If you’re spending more than a day in the wilderness, you’re going to need to take along some sort of water purification system. After all, it would weigh a terrible amount to carry enough water for a four-day camping trip.

Fortunately, just about anywhere you go camping, you’ll be crossing or passing by bodies of water that can help you out. But don’t just go dipping your face into the local lake and gulping down unpurified water, that’s a recipe for disaster.

No matter what system you choose to use, be sure to read the important notice at the bottom of this article about purifying the threads of your water bottle. If you don’t take this critical step, you could still get sick, even if you have properly purified your drinking water.

 

 

Why filter your water?

Why do you ask? Because once water has passed through rivers, streams, and lakes, it has accumulated some pretty nasty bugs. Most of these come from animal feces which inevitably gets in the waterway somewhere.

Traveler’s diarrhea and Giardia are two of the most common ways that unfiltered water will ruin your month, but you can also contract things like salmonella, e.coli,  hepatitis, and more. All of these will put you out for days, some for weeks or months.

It’s the kind of lesson that’s better learned second hand. Trust me.

 

 

Filtration pumps

The oldest, simplest, and the most reliable way to purify water is with a filtration pump. You can buy portable backpacking pumps for reasonably cheap at your local outdoor store. They work by manually pumping water through a filter, usually made out of clay, which eliminates virtually all risk of illness. If you have extra parts for repair on the trails, this is by far the most reliable way to purify water in the woods.

 

 

 

UV lights

UV water purification is controversial, and not scientifically accepted as a complete purification system. When properly applied, UV radiation is effective at killing bacteria and viruses. However, it does not purify water of contaminants, heavy metals, or volatile organic compounds. For that reason, I don’t recommend UV as your go-to purification system in the backcountry.

 

 

 

Chemical filtration

There are a number of companies manufacturing purification tablets these days which you can buy at your local outdoors store. Most of these tablets are just a rebranded version of either iodine or bleach, which are the two most common types of chemical purification used.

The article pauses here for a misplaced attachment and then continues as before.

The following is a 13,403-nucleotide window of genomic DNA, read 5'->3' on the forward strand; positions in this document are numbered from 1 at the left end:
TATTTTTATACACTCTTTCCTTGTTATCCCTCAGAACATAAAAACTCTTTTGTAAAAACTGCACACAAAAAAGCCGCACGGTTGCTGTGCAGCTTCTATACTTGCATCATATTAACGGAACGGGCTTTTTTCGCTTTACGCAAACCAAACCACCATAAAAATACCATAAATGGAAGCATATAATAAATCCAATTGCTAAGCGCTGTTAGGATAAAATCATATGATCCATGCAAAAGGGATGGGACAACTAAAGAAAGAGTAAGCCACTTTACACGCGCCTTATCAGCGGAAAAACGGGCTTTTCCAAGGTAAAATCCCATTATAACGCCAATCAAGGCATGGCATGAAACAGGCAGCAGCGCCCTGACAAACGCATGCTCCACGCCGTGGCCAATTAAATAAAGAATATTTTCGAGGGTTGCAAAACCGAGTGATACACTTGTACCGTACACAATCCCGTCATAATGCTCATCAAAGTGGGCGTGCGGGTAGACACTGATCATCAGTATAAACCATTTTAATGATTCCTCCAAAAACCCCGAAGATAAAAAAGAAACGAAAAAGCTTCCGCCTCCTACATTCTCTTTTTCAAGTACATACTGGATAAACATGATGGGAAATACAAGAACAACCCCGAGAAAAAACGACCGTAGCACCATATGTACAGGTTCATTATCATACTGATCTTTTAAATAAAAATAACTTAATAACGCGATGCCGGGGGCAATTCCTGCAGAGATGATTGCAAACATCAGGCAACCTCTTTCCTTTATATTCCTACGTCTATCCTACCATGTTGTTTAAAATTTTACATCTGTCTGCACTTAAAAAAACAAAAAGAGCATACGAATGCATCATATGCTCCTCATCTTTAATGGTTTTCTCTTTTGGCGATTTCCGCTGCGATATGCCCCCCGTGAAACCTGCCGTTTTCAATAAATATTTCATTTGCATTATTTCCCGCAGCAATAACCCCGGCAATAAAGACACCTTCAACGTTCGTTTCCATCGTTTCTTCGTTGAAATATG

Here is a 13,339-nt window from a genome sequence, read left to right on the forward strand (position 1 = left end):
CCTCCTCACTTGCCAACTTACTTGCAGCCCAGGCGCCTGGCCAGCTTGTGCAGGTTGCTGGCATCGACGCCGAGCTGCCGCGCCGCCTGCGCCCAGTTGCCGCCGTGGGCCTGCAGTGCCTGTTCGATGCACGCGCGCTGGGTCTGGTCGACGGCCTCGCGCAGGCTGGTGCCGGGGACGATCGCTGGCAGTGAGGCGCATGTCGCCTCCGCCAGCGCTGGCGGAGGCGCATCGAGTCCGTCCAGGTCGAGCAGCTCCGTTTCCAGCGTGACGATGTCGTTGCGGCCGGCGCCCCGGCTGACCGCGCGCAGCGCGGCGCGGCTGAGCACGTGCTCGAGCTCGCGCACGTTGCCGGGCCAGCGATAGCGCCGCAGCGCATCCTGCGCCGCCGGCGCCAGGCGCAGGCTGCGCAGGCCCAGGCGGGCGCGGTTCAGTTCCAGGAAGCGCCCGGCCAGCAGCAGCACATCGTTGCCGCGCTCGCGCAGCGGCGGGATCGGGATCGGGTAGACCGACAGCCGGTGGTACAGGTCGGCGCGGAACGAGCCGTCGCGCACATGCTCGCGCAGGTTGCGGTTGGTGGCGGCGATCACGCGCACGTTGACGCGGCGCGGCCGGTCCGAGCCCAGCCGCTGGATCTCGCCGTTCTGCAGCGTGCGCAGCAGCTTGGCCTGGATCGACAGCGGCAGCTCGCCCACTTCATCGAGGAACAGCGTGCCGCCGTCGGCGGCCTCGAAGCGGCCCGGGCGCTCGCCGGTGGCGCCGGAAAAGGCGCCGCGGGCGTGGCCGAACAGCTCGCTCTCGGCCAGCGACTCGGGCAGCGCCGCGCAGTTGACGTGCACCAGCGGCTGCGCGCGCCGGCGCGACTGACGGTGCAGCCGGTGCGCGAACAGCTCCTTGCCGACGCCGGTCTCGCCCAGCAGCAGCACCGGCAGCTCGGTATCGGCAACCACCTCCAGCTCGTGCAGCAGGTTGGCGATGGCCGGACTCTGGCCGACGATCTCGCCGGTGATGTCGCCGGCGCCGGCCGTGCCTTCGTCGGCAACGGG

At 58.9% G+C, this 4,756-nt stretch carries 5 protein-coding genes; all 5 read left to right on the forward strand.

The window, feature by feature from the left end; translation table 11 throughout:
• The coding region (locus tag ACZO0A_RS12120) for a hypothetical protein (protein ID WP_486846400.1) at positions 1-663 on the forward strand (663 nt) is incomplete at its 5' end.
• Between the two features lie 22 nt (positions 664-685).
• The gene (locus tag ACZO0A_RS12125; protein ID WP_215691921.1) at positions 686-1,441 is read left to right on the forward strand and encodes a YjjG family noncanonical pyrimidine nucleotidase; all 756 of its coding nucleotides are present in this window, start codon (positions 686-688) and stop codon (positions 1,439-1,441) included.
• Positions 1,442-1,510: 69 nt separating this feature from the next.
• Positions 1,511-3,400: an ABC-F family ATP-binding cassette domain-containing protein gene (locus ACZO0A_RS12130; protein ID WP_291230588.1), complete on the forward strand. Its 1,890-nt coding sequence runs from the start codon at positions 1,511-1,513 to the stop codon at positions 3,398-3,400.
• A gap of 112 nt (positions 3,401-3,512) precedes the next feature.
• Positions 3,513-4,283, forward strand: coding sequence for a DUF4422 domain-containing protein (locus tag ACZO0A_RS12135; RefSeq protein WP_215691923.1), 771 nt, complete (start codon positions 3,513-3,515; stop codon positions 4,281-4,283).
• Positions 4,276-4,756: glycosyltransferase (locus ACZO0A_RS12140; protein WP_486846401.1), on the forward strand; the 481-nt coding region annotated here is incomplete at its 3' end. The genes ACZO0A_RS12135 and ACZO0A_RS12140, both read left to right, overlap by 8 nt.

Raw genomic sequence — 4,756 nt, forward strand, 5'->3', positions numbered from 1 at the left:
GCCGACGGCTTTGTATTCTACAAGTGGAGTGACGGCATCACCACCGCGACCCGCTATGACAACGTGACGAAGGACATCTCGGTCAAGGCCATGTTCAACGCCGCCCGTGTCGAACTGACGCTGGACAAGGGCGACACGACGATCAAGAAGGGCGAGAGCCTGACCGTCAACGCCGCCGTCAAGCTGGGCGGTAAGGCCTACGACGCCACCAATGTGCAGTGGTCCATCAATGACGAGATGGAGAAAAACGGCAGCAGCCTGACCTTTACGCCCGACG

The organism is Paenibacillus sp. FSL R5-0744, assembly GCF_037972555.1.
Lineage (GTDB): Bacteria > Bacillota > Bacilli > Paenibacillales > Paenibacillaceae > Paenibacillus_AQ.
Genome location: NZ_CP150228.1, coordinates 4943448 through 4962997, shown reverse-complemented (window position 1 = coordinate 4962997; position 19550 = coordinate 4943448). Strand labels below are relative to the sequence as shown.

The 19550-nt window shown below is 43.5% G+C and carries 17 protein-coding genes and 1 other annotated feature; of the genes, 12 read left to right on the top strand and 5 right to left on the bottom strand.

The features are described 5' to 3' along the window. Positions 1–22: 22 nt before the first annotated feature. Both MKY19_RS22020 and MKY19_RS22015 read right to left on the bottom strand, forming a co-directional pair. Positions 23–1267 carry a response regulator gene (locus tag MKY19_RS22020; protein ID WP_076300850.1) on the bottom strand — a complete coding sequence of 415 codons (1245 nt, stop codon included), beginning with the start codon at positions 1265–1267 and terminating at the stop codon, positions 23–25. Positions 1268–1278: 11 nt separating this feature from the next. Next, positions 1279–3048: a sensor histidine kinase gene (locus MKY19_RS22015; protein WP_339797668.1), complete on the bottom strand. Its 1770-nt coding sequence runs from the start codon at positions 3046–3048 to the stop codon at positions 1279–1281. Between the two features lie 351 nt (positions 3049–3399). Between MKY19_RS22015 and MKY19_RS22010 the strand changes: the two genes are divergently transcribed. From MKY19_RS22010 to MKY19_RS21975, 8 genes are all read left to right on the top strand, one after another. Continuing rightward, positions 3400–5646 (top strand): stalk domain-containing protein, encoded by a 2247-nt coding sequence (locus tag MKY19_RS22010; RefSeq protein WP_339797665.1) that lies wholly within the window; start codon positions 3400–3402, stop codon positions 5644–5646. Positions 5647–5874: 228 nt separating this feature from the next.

Both are effective if properly used, however, each has drawbacks. Firstly, neither of them clean your water at all. So if you drew from a running stream, for example, you’ll still have all that dirt in your water bottle. Also, some people are allergic to iodine and cannot use it as a purification system. Bleach is… well, it’s bleach. Not exactly ideal to be drinking on a regular basis, even in small quantities.

In general, chemical purifiers make a great backup. They can be very small and packed in the bottom of your bag, just in case your primary system breaks down.


The bottom line

The best water purification system for hiking and camping is undoubtedly a purification pump. They are reliable, they clean and purify water, and no one is allergic to them. Best of all, there’s no wondering if they’ve worked or not. If the water comes out the other side, then it’s worked. Using chemicals and UV can feel a bit mysterious sometimes.

It’s a good idea though, to pack some water purification tablets or a small bottle of iodine into your bag as well, just in case your pump breaks.


Purify your threads– VERY IMPORTANT!

Once you’ve filled your water bottle with freshly purified water, there’s one last step that’s very important to take. Because although you have purified the water inside of your bottle, the threads at the lip may still contain unpurified leftovers from filling up. Just one drop of water can hold more than enough bacteria to get you sick.

So it’s very important that every time you purify your water, you screw the cap on tightly and then turn your water bottle upside down. Slowly release the cap little by little until it’s just loose enough to let a little bit of water flow out through the threads. Voila! Now you have successfully flushed any contaminated water out and you are ready to go.

Happy trails.

 

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